We’re continuing our theme of content marketing for the month, and this week we’re focusing on one teensy, tiny thing (joking, it’s huge): social media! Love it or hate, it it’s here to stay! So, we might as well learn our way around it and benefit from it.
Social media marketing is a huge part of content marketing. Why? Because you can quickly and easily use social media platforms to advertise and share content to your target audiences.
Over 70% of Americans are using social media! Not to mention pretty much everywhere else in the world. These platforms are massive and they literally help you reach millions of people. This is where you need to be spreading your message and promoting your business or organization, and you need to do it right.
The content you share on social media has the ability to attract your target audience and turn them into loyal customers or supporters. That’s why this is so important. It’s also the perfect opportunity to interact with your audience, whether it’s answering questions, addressing concerns, or just showing your appreciation!
Listening to your audience and understanding what they like and need will help you create more engaging and effective social media content. In turn, you'll improve your content marketing strategies and grow your nonprofit or social enterprise. But how? Let’s break down social media content marketing and the components you need to maximize your business exposure, easily.
Your first step: conduct a content audit on all of your current social media platforms.
This is your starting point to building a better social media presence. You need to evaluate what you have already done, assess your strengths and your weaknesses, and determine how you can improve. A simple content audit will allow you to see what posts have performed best and what topics your audience likes most, eliminate posts that are outdated or no longer relevant, locate gaps in your content, and generate new ideas. The goal is to create better content and increase traffic.
This doesn’t have to take long, only an hour or so! It depends largely on how long your social history is, and how in-depth you’d like to go. Just sort through your social media profiles and evaluate what you’ve posted. Most social media platforms, like Facebook and Instagram, also have really helpful post and profile analytics, and data on business pages that you can take advantage of. These usually show you how posts are doing in terms of likes, reach, engagement, etc.
It’s also important to look at how often you are posting. If you have a social media profile linked on your website that you rarely if ever touch, it’s probably a good idea to remove it! You don’t necessarily have to delete it, but you don’t want to promote something if your last post was four months ago….or let’s be honest, four years ago. So, let it go!
Developing a simple content plan for your social media profiles will also save you time and stress.
After you conduct your audit, we also recommend starting some sort of spreadsheet for current and future social media posts, if you haven’t already. Or a calendar! Here’s a good example from Curata. This is a more broad, long-term plan setup for content ideas, but it’s still good starting point.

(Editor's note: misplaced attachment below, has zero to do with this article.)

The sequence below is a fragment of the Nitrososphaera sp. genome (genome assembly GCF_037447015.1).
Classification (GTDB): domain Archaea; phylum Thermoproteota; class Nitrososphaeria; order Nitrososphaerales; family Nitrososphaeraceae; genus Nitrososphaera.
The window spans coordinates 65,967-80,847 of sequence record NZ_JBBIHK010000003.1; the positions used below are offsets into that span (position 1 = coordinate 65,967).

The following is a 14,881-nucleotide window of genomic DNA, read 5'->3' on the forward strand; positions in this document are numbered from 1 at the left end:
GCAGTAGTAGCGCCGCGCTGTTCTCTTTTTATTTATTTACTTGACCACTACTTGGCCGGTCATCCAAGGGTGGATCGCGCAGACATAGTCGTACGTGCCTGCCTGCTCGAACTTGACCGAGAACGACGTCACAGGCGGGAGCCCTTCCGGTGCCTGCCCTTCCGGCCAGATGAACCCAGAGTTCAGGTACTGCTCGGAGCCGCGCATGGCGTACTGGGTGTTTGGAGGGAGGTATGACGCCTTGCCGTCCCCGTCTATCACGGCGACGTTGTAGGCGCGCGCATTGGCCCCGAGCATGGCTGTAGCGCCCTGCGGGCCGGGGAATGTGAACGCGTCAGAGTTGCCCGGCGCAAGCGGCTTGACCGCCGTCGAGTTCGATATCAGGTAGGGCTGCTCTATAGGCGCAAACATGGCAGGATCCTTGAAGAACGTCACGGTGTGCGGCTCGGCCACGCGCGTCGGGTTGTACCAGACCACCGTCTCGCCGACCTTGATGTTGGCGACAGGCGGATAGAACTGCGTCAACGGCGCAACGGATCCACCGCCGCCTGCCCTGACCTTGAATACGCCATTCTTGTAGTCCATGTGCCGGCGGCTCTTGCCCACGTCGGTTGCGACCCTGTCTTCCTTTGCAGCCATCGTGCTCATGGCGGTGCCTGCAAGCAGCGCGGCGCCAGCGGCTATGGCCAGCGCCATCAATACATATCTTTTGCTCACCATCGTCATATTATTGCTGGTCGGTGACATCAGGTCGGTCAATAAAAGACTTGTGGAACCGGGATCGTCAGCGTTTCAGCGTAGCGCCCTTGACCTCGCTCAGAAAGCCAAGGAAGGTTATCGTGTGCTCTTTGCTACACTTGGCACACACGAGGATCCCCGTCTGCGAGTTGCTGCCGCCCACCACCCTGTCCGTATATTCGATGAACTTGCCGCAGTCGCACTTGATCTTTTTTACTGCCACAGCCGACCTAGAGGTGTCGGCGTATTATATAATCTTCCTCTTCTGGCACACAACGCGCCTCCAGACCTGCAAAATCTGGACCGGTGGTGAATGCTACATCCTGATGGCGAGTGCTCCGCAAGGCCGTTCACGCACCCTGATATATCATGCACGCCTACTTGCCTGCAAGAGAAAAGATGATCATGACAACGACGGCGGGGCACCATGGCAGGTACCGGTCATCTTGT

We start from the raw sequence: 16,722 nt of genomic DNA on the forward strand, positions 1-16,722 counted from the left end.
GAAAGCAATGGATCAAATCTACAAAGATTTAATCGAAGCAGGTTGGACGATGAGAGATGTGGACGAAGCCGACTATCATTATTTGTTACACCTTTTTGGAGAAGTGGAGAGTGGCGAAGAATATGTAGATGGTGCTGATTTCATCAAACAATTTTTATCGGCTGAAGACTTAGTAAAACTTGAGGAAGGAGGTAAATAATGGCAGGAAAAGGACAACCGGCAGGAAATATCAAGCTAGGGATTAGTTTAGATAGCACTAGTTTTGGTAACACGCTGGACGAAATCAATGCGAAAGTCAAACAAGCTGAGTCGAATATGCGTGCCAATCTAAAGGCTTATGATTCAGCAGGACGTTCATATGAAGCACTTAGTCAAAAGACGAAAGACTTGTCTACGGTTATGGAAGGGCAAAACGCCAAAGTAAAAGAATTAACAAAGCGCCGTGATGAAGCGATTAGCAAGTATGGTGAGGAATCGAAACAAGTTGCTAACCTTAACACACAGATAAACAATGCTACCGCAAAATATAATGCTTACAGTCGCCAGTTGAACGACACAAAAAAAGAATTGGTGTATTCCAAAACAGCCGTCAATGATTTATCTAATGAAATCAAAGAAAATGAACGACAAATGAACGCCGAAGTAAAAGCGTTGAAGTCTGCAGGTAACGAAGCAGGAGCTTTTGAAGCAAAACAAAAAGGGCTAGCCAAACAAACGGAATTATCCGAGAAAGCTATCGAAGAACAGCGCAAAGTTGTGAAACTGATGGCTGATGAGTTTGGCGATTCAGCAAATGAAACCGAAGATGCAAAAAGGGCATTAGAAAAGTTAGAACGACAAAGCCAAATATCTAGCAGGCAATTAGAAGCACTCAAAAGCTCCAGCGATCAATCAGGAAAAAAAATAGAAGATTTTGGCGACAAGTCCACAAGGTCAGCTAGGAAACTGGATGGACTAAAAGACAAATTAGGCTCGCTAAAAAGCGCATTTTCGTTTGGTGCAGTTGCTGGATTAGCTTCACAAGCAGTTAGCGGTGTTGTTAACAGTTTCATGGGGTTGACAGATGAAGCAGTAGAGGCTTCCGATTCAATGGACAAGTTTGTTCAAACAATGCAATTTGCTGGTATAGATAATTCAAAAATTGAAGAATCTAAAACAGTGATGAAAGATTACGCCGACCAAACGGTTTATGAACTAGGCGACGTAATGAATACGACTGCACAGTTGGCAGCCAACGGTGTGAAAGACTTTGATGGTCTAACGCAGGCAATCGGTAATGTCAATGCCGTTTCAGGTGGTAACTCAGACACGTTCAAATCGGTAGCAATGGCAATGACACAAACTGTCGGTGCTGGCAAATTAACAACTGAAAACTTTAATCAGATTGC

This will help keep you organized and serve as a great reference tool should you ever need to go back and quickly and easily find a post. To go more in depth, I recommend creating a spreadsheet for each platform and then listing the date of the post, the content, and any links or outside sources you included. It doesn’t have to be super complicated, however, you can also add analytics later such as how many people were reached, the number of likes, etc. Knowing any of this information will make future audits easier, too!
Laying all your content out in a spreadsheet will help you see what items, events, holidays, etc., your organization needs to promote at a glance. Then you can fill in any gaps with more day-to-day, behind the scenes, or fun posts that also fit with your brand. Here’s another simple example of an Instagram plan for a service-based business.
To help develop your plan, ask yourself a few questions. What are your goals? Is it to get the viewer to visit your website? Do you want to gain more email subscribers? Do you need more donations, or more sales? What do you want the overall tone of your profile to be? Funny and lighthearted? Serious and issue-oriented? What kind of content does your audience want? Is it mainly photos, text, or videos (I’d definitely recommend using them all.)?
These questions will also help you generate content ideas. Figure out the answers and let that drive your content creation. Brainstorm ideas and get them in writing, then develop them further.
If you’re still stuck on what kind of content to post, here are some ideas:
- Guest takeovers: Have someone on your staff or that you know talk about a relevant topic to your business/organization, something they are an expert in, or if they are an influencer, they can draw new fans to you with their perspective on your work.
- How-to posts: Share helpful tips and advice with your audience.
- Behind-the-scenes: Give your audience a look into the background of your business or nonprofit. This makes you more personable and approachable, too!
- Do a Q&A session live on Facebook, Twitter, or on an Instagram Story. Be sure to engage with audience!
- Create visuals like infographics to demonstrate how your business or nonprofit is making a change. Quotes are always popular, too.